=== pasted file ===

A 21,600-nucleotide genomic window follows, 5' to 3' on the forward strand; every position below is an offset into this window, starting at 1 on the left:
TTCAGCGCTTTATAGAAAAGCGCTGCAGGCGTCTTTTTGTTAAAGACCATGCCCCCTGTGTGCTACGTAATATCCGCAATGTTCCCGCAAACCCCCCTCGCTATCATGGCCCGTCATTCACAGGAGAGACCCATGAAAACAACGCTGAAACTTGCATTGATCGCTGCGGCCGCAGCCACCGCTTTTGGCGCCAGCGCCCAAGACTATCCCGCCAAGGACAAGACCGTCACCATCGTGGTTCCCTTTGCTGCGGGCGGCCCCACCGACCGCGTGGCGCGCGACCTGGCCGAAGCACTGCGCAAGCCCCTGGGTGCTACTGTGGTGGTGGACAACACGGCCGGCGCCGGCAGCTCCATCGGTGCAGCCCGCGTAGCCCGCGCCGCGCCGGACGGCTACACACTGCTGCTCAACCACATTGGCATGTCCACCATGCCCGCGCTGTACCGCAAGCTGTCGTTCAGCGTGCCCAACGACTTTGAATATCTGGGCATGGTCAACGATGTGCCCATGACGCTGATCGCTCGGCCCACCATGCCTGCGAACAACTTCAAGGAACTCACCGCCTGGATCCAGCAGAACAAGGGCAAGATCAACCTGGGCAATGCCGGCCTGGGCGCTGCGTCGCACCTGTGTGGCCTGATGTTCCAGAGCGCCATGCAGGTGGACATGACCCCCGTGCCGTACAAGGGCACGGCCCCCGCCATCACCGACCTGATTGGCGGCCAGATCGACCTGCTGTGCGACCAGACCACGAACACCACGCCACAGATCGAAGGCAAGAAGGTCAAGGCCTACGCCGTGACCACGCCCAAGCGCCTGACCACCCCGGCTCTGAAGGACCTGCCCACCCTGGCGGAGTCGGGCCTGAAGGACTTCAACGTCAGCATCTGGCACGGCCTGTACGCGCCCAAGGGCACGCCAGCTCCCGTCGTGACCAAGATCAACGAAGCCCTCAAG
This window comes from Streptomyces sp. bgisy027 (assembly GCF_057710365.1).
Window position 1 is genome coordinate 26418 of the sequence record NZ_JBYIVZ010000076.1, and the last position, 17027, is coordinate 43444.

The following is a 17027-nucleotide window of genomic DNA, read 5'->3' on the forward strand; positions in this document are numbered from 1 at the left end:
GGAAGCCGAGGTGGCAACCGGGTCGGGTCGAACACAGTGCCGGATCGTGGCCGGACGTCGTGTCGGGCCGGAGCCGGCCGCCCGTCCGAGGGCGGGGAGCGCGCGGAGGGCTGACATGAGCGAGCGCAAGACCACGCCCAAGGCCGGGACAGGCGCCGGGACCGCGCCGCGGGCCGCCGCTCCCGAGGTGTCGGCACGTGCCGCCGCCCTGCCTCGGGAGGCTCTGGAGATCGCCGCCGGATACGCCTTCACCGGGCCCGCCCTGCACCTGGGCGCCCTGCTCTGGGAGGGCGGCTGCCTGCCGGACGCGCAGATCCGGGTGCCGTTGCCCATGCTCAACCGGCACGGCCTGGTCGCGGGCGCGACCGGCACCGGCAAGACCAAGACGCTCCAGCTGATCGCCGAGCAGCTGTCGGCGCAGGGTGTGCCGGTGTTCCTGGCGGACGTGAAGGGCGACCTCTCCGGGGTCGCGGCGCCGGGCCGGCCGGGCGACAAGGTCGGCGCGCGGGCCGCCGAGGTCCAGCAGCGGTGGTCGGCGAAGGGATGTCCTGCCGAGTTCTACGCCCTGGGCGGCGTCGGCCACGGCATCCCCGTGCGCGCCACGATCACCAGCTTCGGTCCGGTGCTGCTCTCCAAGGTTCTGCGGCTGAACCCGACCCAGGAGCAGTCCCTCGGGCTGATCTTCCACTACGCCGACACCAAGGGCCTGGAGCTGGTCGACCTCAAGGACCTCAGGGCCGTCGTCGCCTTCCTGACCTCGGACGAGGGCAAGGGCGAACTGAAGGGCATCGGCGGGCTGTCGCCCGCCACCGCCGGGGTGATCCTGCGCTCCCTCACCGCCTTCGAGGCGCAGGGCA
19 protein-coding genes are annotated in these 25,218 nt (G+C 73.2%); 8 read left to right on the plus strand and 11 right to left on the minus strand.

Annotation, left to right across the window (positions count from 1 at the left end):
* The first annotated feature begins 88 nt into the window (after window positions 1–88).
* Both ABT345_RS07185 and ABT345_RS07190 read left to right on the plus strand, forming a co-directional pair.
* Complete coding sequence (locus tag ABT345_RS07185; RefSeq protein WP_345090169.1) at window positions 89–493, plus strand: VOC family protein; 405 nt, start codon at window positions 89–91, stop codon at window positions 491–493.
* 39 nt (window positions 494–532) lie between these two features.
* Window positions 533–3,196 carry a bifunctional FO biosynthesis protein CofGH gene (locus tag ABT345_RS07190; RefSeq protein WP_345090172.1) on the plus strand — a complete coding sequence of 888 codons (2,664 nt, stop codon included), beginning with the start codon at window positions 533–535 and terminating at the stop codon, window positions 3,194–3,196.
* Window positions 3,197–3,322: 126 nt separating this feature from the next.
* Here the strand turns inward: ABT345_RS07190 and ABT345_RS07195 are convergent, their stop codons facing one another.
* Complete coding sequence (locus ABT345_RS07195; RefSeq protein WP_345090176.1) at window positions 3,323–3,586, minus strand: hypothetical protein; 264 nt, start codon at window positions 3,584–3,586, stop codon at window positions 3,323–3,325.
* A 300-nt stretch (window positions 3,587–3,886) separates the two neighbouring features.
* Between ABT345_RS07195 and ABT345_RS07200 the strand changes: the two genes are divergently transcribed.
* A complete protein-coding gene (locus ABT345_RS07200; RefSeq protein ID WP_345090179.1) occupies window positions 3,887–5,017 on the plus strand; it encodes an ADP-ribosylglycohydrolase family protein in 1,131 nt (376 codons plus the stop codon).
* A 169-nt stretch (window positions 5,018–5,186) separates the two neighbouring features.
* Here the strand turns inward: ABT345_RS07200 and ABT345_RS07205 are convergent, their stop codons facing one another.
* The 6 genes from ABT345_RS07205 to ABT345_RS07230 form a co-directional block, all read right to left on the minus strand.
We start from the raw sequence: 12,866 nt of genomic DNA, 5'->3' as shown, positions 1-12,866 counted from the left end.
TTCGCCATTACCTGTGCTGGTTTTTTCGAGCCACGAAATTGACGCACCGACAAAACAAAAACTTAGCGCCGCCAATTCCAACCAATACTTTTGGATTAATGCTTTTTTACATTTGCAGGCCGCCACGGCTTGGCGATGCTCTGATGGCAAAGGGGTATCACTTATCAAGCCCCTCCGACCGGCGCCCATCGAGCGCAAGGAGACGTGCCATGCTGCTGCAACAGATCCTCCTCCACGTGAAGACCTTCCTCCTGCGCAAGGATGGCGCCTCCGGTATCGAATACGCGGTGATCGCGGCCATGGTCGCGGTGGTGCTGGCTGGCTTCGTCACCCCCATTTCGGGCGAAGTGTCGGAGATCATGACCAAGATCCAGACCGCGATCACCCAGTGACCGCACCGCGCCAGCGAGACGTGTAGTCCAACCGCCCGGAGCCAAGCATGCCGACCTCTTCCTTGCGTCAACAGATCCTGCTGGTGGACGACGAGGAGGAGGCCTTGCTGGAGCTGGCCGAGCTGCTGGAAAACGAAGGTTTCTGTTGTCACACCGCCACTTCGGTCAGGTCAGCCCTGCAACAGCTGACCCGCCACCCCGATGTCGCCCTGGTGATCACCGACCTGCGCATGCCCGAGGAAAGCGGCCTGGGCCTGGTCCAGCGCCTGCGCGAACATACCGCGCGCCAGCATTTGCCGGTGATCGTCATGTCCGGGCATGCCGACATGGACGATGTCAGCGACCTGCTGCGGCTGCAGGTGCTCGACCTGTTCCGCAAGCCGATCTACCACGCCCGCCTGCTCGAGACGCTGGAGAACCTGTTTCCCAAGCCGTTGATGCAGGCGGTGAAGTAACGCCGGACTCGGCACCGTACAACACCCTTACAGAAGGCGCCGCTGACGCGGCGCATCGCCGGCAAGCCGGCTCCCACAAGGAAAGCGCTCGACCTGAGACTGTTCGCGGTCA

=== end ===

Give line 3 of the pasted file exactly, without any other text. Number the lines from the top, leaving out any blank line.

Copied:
This window comes from Streptomyces sp. bgisy027 (assembly GCF_057710365.1).